Georgia Southern offensive lineman Trevor McBurnett thought football practice was hard.
Then, he went on spring break.
McBurnett and GSU swimmer Meg Ostrom, along with six other GSU students, visited the Central American nation of Honduras to help build a school and rebuild an orphanage last week.
McBurnett learned more than he bargained for.
“You don’t have it as bad as you think you do,” McBurnett said after Georgia Southern’s practice session on Thursday. “(Before starting spring break) we were about to get back to practice, and I thought that was going to be tough. I went down there to work, and it was hard, but I realized at the end of the day, the (locals) were still working. After we left, they’re still doing it today. It’s 60 degrees right now (in Statesboro). On the day we left, it was 102 without a heat index. What they go through, and what they live with, it’s a lot harder.”
The group of students helped out with the construction of a brand-new school, from the ground up.
McBurnett said that the village came together after several girls were raped while walking to school, which was located several towns over.
“The parents banded together and said they needed to get a school in their village,” McBurnett said.
So the eight GSU students helped level ground, dig trenches, mix and pour concrete and construct a foundation for the new school.
The group also helped work on El Copprome children’s center, which was in need of painting and repair.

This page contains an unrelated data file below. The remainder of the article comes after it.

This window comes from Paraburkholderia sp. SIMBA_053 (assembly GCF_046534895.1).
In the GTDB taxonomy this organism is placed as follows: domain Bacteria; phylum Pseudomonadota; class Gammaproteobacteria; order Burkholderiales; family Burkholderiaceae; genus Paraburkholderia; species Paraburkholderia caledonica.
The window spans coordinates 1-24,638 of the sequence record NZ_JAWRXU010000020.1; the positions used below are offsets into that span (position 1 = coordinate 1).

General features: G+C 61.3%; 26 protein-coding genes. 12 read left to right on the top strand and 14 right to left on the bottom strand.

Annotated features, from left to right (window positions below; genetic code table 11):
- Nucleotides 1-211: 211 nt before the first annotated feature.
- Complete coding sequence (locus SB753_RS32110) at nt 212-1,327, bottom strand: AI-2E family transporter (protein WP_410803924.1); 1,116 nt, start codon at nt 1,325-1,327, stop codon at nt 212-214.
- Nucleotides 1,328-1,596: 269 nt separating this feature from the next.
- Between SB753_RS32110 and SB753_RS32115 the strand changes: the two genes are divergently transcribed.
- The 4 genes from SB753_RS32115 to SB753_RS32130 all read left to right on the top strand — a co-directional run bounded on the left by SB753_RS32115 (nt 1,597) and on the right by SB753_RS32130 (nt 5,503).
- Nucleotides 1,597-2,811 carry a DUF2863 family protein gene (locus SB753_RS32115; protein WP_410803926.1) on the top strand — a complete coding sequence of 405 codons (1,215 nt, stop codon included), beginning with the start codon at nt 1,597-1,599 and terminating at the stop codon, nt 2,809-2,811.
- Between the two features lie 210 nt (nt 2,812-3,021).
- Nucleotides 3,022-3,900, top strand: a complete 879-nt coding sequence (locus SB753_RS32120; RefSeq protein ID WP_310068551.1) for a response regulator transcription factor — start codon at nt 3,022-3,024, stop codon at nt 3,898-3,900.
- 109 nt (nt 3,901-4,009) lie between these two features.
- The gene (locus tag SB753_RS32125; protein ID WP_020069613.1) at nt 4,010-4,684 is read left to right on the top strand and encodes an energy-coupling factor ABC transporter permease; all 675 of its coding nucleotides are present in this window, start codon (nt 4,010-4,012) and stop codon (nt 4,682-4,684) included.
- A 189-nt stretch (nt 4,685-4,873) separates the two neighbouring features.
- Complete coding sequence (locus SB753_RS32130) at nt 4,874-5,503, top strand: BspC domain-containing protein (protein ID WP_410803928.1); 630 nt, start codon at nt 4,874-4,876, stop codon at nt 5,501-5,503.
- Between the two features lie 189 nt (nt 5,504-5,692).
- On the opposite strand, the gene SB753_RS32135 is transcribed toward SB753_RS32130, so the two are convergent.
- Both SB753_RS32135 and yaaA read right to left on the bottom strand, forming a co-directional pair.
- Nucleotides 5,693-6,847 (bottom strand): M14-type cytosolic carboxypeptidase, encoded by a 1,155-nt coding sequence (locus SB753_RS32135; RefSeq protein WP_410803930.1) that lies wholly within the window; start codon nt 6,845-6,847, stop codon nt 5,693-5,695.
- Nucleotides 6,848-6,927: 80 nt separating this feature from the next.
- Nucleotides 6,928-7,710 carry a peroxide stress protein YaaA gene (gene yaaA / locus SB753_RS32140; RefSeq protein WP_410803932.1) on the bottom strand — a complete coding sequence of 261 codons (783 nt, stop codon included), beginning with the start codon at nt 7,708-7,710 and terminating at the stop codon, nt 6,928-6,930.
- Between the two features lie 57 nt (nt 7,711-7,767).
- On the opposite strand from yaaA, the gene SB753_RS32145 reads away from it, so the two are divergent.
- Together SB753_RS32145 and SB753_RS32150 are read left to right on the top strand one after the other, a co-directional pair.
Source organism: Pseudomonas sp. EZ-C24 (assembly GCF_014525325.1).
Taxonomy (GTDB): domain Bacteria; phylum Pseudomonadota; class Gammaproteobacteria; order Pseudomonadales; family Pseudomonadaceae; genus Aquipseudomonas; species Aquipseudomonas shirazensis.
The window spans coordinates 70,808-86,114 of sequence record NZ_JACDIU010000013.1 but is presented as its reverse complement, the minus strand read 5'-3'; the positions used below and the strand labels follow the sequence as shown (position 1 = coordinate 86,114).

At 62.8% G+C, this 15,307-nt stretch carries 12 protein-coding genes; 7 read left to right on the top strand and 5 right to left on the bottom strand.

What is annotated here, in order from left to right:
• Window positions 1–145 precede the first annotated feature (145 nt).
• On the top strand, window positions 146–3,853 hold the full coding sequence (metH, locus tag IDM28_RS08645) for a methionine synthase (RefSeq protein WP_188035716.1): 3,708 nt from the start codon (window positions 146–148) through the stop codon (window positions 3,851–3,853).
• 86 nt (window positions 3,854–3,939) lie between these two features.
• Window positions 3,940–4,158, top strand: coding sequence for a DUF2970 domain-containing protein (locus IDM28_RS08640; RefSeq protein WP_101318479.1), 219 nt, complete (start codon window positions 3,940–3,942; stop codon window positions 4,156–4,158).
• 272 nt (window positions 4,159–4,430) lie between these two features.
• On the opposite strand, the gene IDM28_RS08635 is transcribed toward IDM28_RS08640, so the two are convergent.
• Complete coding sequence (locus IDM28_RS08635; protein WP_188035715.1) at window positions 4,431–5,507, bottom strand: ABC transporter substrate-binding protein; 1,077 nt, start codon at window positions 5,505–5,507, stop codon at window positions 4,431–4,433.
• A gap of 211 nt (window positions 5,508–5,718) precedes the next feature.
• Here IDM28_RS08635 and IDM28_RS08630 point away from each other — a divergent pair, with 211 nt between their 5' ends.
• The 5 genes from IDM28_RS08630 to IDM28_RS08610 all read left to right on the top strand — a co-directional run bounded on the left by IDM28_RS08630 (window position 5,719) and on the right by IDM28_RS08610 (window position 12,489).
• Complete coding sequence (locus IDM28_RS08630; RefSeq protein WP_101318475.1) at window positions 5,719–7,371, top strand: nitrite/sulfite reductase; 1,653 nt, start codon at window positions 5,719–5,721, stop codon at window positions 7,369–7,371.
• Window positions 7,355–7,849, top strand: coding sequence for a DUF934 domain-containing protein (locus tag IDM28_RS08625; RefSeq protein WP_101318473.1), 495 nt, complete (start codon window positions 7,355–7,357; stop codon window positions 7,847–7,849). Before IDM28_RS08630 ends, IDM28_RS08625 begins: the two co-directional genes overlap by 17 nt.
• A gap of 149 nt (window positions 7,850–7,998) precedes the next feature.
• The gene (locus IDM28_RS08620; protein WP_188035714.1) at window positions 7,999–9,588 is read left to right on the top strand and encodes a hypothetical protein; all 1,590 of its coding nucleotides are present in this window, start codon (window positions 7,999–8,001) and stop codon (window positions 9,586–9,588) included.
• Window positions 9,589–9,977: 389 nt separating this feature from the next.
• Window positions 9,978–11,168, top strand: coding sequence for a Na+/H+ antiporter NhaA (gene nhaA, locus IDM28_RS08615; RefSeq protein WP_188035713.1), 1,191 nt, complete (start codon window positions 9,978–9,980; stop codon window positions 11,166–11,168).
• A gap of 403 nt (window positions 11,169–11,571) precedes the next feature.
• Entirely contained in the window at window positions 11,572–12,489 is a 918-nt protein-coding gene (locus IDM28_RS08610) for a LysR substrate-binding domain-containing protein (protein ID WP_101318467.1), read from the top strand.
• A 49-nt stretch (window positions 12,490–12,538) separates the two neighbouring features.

McBurnett’s favorite part of the trip was getting to know two new friends.
“At the orphanage, there was a girl named Wendy,” he said. “She was a little shy at first. I guess I’m a pretty big guy, and she was kind of intimidated, but by the end of the week, we were best friends.”
McBurnett also met a boy named Andy, who helped out with all of the hard work throughout the week.
“He hung out with me every day and tried to help out as much as he could,” McBurnett said. “I don’t speak a lot of Spanish, but even with our breakdown in communication, we had a lot of fun.”
McBurnett even got to play the Honduras version of football.
“That was probably my favorite thing. They don’t really know about American football, but we played some soccer,” he said. “That was fun, and Georgia Southern football donated some shirts, and we were able to give them some clothes. They just love to be loved, and it was important for us to just be there and hang out with them.”
The GSU group left with a new look on life.
“Not a lot of things are harder than football, but what they have to do is a lot harder than what we have to do,” McBurnett said. “It was hot and everyone had to work hard. It was eye-opening. We had to push each other and keep each other going. It was a hard week. It definitely wasn’t your typical spring break.”
The trip was organized by a GSU group called Alternative Breaks, which is run mainly by students and offers service opportunities during GSU’s spring, summer and winter breaks. The group partnered with an organization called Students Helping Honduras to plan the trip.
McBurnett and Ostrom were selected from more than 200 applicants.
“It was really cool that two of eight, out of more than 200 people that applied for the trip, were student athletes,” McBurnett said. “We worked really hard, and I thought we represented Georgia Southern athletics well.”
Matt Yogus may be reached at (912) 489-9408.